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Additional Notes for our talk:
1) The attack addressed is an entire class of hardware, firmware, and software attacks around the attacker gaining surreptitious access and modification (of hardware/firmware/software) on one or more occasions, followed by the authorized user making normal use of the device after these modifications.
A software-only attack can be addressed through "trusted boot" or "measured boot" systems (e.g. what TCG does). Firmware attacks are generally not addressed by most measured boot processes, but that's just an implementation problem. The most novel category of attack is defeating the addition of hardware components or modification of hardware components, which becomes a desirable attack once software/firmware are locked down.
One scenario is that an investor flies to China with a laptop and a cellphone and intends to remain in the country for several weeks, conducting business online as well as in person. On several occasions, the investor leaves his laptop in his hotel room, while taking his cellphone with him at all times. Adversary agents, as hotel staff, enter the room and make modifications to hardware, with the intent of circumventing either local software protections (cloning drives, capturing pass phrases, etc.) or subverting network resources later accessed, either while the investor remains in China or after he returns to the home office with the laptop.
In-depth physical analysis of the hardware, conducted at home base, can often discover hardware modifications. Best current practice is to quarantine "travel" machines and never allow them back on high security networks. Unfortunately, this leaves the user exposed for the entire duration of a single trip -- in some situations the entire transaction happens during a trip, so all sensitive information must be protected for that trip.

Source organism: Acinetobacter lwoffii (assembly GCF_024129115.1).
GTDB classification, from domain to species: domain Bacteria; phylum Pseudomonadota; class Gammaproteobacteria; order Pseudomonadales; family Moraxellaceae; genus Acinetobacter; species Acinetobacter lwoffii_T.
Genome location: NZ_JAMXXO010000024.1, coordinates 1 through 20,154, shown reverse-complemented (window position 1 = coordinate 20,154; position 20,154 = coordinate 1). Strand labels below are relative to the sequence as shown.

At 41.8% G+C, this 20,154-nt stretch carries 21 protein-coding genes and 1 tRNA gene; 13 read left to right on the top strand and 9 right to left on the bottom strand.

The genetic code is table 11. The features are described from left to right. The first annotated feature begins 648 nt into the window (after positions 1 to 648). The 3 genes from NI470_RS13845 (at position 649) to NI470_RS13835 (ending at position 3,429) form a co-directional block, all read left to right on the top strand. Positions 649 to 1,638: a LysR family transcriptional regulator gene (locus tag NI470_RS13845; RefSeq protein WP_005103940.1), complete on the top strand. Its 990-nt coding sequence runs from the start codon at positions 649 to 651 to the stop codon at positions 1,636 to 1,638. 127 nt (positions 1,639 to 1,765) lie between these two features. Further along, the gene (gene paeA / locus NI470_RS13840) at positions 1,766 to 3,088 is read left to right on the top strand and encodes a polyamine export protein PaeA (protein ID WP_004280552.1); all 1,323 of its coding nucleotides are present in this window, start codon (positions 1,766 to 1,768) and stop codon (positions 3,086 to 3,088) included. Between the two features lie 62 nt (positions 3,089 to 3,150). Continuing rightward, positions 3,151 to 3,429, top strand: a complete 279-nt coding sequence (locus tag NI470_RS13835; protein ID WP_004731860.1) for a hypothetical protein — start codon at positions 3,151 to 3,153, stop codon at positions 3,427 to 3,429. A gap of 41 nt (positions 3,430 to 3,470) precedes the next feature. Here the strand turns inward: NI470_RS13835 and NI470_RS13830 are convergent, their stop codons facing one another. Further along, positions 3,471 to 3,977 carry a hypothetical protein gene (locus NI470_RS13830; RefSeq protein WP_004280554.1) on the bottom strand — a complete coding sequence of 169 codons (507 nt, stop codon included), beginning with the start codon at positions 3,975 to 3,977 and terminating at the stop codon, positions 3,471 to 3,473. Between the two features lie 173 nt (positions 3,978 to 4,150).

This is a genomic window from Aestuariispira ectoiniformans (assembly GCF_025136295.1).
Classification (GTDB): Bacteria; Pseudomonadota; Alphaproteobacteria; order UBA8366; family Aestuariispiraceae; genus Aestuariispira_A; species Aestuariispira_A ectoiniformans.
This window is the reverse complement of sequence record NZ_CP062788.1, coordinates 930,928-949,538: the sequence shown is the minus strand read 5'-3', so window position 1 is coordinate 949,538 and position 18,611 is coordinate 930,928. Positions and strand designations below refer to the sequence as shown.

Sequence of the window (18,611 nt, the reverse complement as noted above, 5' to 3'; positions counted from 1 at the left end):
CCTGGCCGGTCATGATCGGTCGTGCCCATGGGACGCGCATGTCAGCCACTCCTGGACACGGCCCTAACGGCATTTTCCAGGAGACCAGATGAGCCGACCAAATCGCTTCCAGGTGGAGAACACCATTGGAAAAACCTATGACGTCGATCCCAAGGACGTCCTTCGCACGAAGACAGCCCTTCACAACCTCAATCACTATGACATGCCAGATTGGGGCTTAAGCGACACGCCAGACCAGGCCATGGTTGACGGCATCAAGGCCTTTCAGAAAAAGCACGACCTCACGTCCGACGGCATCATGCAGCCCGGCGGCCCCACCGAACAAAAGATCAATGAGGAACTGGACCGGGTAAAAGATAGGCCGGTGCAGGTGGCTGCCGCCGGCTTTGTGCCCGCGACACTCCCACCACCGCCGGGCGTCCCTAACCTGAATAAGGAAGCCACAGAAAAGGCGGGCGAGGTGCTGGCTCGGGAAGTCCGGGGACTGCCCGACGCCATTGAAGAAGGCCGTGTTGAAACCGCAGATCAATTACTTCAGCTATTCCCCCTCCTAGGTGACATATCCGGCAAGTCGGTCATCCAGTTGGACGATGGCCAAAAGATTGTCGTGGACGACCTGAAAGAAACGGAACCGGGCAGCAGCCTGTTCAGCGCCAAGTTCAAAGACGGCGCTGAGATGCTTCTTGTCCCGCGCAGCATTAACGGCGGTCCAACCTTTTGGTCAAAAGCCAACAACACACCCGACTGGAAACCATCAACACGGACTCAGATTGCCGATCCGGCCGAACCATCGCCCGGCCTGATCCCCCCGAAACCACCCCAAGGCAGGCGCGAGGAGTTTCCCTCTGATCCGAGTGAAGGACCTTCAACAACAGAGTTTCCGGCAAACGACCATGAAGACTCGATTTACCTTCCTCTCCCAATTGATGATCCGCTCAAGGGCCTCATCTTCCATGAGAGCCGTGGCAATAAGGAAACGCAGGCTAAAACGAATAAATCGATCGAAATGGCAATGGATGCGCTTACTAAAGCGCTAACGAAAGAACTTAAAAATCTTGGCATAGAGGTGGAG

PUFs and our network verification can be used to effectively "sign" hardware in the field in a way which can be automatically verified and verified interactively with a "home base" network service. This lets network resources be protected continuously; before every access, the client device's integrity can be checked and attested.
An interesting strategy is to not travel with any sensitive hardware (beyond the cellphone) and buy random laptops at the destination, enroll them in the service while at the destination, provision them with services, and ensure no subsequent unauthorized hardware/firmware/software changes can be made, using the same system.
The PUFs are functions which can't be (tractably) cloned. Unfortunately, virtually none of these can be inspected/verified/attested directly by an unaided human -- anything which is a simple serial number seal or other human-verifiable thing can be fairly trivially counterfeited.
The PUFs make use of large amounts of random and changing data, created through physically random processes which are impossible to (tractably) reproduce. The innovation is to use a user's cellphone and a network service as the verifier -- the phone can remain in the user's physical custody at all times, and by splitting the verification between the phone (on site with the user) and a network service acting as gatekeeper to protected network resources, the system can be protected from various attacks.
The PUFS that we take advatage of are that of the physical systems themselves. When a device is created during manufacture a multitude of processes are utilized to produce the compute device. As it turns out reproducibility on the sub millimetre scale of a identical compenents such as a laptop case is excessively difficult to clone/counterfit/interact with without disturbing the previous state. We take advantage of these flaws to aid the user in detecting modification to their computing devices through photography and other standard low cost tamper evidencing devices which a untrained user can deploy in the field.
Clear technical documentation w/ photos explaining why it is incredibly difficult with current attack methods to perfectly clone manufactured parts which on the surface are indistinguishable from another manufactured assembly.